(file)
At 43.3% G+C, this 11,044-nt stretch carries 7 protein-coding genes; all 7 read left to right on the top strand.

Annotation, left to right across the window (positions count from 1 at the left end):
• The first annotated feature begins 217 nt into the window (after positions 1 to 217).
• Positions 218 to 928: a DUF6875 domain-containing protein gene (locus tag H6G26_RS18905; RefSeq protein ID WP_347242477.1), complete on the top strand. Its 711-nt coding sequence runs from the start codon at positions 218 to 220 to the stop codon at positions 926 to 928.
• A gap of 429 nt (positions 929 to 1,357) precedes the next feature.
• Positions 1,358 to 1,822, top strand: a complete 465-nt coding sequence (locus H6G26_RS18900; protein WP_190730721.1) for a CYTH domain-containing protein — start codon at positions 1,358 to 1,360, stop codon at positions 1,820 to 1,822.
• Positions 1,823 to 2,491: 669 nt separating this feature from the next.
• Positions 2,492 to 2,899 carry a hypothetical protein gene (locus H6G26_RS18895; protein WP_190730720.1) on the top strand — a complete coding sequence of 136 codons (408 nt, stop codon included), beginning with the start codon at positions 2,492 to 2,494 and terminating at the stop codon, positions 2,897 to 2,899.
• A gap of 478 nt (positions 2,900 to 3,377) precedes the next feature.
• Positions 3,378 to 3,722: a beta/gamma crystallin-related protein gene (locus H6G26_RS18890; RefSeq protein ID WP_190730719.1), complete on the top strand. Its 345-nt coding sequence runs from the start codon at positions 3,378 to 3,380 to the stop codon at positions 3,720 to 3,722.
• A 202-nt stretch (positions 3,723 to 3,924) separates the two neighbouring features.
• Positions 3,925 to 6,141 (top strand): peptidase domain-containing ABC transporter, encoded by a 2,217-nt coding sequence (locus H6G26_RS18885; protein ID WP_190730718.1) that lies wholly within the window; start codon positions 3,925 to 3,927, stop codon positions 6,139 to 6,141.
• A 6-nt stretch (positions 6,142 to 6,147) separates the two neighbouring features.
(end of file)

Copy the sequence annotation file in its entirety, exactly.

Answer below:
At 43.3% G+C, this 11,044-nt stretch carries 7 protein-coding genes; all 7 read left to right on the top strand.

Annotation, left to right across the window (positions count from 1 at the left end):
• The first annotated feature begins 217 nt into the window (after positions 1 to 217).
• Positions 218 to 928: a DUF6875 domain-containing protein gene (locus tag H6G26_RS18905; RefSeq protein ID WP_347242477.1), complete on the top strand. Its 711-nt coding sequence runs from the start codon at positions 218 to 220 to the stop codon at positions 926 to 928.
• A gap of 429 nt (positions 929 to 1,357) precedes the next feature.
• Positions 1,358 to 1,822, top strand: a complete 465-nt coding sequence (locus H6G26_RS18900; protein WP_190730721.1) for a CYTH domain-containing protein — start codon at positions 1,358 to 1,360, stop codon at positions 1,820 to 1,822.
• Positions 1,823 to 2,491: 669 nt separating this feature from the next.
• Positions 2,492 to 2,899 carry a hypothetical protein gene (locus H6G26_RS18895; protein WP_190730720.1) on the top strand — a complete coding sequence of 136 codons (408 nt, stop codon included), beginning with the start codon at positions 2,492 to 2,494 and terminating at the stop codon, positions 2,897 to 2,899.
• A gap of 478 nt (positions 2,900 to 3,377) precedes the next feature.
• Positions 3,378 to 3,722: a beta/gamma crystallin-related protein gene (locus H6G26_RS18890; RefSeq protein ID WP_190730719.1), complete on the top strand. Its 345-nt coding sequence runs from the start codon at positions 3,378 to 3,380 to the stop codon at positions 3,720 to 3,722.
• A 202-nt stretch (positions 3,723 to 3,924) separates the two neighbouring features.
• Positions 3,925 to 6,141 (top strand): peptidase domain-containing ABC transporter, encoded by a 2,217-nt coding sequence (locus H6G26_RS18885; protein ID WP_190730718.1) that lies wholly within the window; start codon positions 3,925 to 3,927, stop codon positions 6,139 to 6,141.
• A 6-nt stretch (positions 6,142 to 6,147) separates the two neighbouring features.